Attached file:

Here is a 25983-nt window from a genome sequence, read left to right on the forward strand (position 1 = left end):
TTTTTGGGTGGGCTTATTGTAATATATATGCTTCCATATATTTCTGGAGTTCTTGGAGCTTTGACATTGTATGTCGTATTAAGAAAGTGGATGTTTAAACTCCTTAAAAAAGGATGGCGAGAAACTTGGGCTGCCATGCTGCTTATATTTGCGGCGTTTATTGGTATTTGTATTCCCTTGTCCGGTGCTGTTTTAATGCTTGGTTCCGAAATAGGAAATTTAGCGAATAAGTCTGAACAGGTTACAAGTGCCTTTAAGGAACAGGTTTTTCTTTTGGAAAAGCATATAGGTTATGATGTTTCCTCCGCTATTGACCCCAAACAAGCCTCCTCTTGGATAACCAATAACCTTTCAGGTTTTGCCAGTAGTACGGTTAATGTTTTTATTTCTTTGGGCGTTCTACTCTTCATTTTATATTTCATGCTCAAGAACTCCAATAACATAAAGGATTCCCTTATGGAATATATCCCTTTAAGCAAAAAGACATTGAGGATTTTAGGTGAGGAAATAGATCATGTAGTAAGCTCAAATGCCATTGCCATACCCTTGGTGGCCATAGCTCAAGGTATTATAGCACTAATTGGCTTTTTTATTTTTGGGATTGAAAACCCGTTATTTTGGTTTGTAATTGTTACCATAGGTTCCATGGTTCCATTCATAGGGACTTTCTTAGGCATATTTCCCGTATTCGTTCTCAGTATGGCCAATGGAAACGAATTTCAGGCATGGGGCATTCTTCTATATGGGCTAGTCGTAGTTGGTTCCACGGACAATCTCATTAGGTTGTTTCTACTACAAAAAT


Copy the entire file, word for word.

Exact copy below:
Here is a 25983-nt window from a genome sequence, read left to right on the forward strand (position 1 = left end):
TTTTTGGGTGGGCTTATTGTAATATATATGCTTCCATATATTTCTGGAGTTCTTGGAGCTTTGACATTGTATGTCGTATTAAGAAAGTGGATGTTTAAACTCCTTAAAAAAGGATGGCGAGAAACTTGGGCTGCCATGCTGCTTATATTTGCGGCGTTTATTGGTATTTGTATTCCCTTGTCCGGTGCTGTTTTAATGCTTGGTTCCGAAATAGGAAATTTAGCGAATAAGTCTGAACAGGTTACAAGTGCCTTTAAGGAACAGGTTTTTCTTTTGGAAAAGCATATAGGTTATGATGTTTCCTCCGCTATTGACCCCAAACAAGCCTCCTCTTGGATAACCAATAACCTTTCAGGTTTTGCCAGTAGTACGGTTAATGTTTTTATTTCTTTGGGCGTTCTACTCTTCATTTTATATTTCATGCTCAAGAACTCCAATAACATAAAGGATTCCCTTATGGAATATATCCCTTTAAGCAAAAAGACATTGAGGATTTTAGGTGAGGAAATAGATCATGTAGTAAGCTCAAATGCCATTGCCATACCCTTGGTGGCCATAGCTCAAGGTATTATAGCACTAATTGGCTTTTTTATTTTTGGGATTGAAAACCCGTTATTTTGGTTTGTAATTGTTACCATAGGTTCCATGGTTCCATTCATAGGGACTTTCTTAGGCATATTTCCCGTATTCGTTCTCAGTATGGCCAATGGAAACGAATTTCAGGCATGGGGCATTCTTCTATATGGGCTAGTCGTAGTTGGTTCCACGGACAATCTCATTAGGTTGTTTCTACTACAAAAAT